Blaenllyfni Castle (Welsh: Castell Blaenllynfi) is a privately owned ruinous stone castle near the village of Bwlch in southern Powys, Wales. It was probably built in the early thirteenth century. It was captured several times during the rest of the century and apparently was never fully repaired afterwards and fell into ruins. It is a Scheduled Ancient Monument.
It was the caput of the Marcher Lordship of Blaenllynfi (the lands of which later became the barony of Talgarth). The Lordship was created in 1208, from part of the Lordship of Brecknock, when the Lord of Brecknock (William de Braose) fell out with King John in a spectacularly bad manner. The first Marcher Lord of Blaenllynfi was Peter FitzHerbert, William's cousin; their mothers were co-heirs of William de Hereford, former Lord of Brecknock.
The castle was therefore most likely constructed in 1208–15; after that period the Braose family briefly managed to re-assert control over Blaenllynfi, as part of the general insurrection against King John, before the Lordship of Blaenllynfi was returned to FitzHerbert in 1217–18, following King John's death. Though Blaenllynfi remained the caput, the growth of Talgarth, and its consequent rise in importance within the Lordship, meant that the Lordship often came to be referred to as the Lordship of Talgarth.
William de Braose was succeeded by his younger son, Reginald de Braose, who married Gwladus Ddu, the daughter of Llywelyn Fawr (the ruling prince of Gwynedd). Meanwhile, King John's successor, Henry III equally had trouble with his barons, his chief opponent being Richard Marshal, 3rd Earl of Pembroke. In August 1233, Richard refused to attend the king, and was thus declared traitor. Subsequently, Richard formed an alliance with LLywelyn, and jointly attacked Blaenllynfi castle that October.
Soon rebuilt, the castle was again attacked when the Second Barons' War broke out, in 1262; it was apparently taken by Llywelyn ap Gruffudd (grandson of Llywelyn Fawr), but by September 1273 it had been retaken by Peter's son, Reginald FitzPiers, who was nevertheless chastised for his castle-taking activities. In 1305, FitzPiers' son, John FitzReginald, granted a manor within the Lordship to Rhys ap Hywel, an ally of King Edward I and the heir of the last king of Brycheiniog (the realm which became the Lordship of Brecknock). Two years later, following the king's death, John granted the reversion of all his lands to the new king, Edward II; in 1309, the king issued a charter granting the reversion of these lands to Rhys.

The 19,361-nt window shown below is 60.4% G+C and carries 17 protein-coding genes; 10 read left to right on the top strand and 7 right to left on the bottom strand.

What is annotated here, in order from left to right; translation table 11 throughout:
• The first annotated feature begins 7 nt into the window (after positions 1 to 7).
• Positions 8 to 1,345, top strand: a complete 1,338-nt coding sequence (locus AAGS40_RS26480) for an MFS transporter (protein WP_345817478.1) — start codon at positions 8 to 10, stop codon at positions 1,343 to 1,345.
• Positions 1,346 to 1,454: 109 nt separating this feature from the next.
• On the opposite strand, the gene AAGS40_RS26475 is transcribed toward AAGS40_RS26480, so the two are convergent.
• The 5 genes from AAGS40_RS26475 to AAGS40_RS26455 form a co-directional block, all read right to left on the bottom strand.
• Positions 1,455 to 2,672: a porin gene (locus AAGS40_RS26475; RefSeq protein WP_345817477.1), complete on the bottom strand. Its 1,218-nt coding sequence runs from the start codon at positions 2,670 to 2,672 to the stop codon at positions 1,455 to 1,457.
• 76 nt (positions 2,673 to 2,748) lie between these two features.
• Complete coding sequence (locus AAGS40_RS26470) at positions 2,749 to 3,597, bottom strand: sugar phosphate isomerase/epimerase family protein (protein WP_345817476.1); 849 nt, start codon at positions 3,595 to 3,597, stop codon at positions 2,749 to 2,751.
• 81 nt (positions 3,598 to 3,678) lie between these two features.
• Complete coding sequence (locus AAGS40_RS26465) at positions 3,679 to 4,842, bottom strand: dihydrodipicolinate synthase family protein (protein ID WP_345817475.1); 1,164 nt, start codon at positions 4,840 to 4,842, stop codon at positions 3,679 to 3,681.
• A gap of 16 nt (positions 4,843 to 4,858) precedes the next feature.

However, like his more powerful allies among the Marcher Lords, Rhys was opposed to the machinations of the king's boyfriend, Hugh Despenser, and following an attempted insurrection, around 1322, the king seized the Lordship of Blaenllynfi and gave ir to the Despensers. The castle had probably never been adequately repaired after the siege by Llywelyn ap Gruffydd, and at the time of Hugh's death, in 1326, it was nearly ruinous.
Rhys had taken a central role in the coup that year, against Hugh and Edward, being part of the search party who captured them, when they had tried to flee. The coup organisers returned the Lordship to Rhys, and upon Rhys' death it was inherited by his son, Philip. An inquisition by jury found many defects in the castle on 23 January 1337, although archaeological evidence shows that the defences were improved around this time..
Philip's brother, Einion Sais (great-grandfather of Sir Dafydd Gam) was a prominent military supporter of the new king - Edward III - but the king (Edward II's son) allowed himself to be persuaded by the Lord of Brecknock (Humphrey de Bohun) that a place like Blaenllynfi should be ruled by a powerful magnate (like Humphrey, the Earl of Hereford), rather than a weak one (such as Philip), so Edward transferred the realm to Humphrey, re-unifying the Lordship of Brecknock.
The castle covered an area of approximately 78 by 56 metres (85 by 61 yd) within a moat with dimensions of 120 by 100 metres (130 by 110 yd). The remains of walls, buttresses and towers can be found inside and they have been partially excavated by the owner. The site is an Ancient Scheduled Monument.
- Calendar of Inquisitions Post Mortem: Volume 7, Edward III, File 14, entry 177
- Brecknock in S.Lewis, A Topographical Dictionary of Wales, London, 1849, online version
- John Burke, A Genealogical and Heraldic History of the Commoners of Great Britain and Ireland, 1833-37, Volume 3, entry for Price, of Castle Madog
- "Coflein". www.coflein.gov.uk. Royal Commission on the Ancient and Historical Monuments of Wales.
- Davis, Philip. "Castell Blaenllynfi". www.gatehouse-gazetteer.info. The Gatehouse Record. Retrieved 28 April 2016.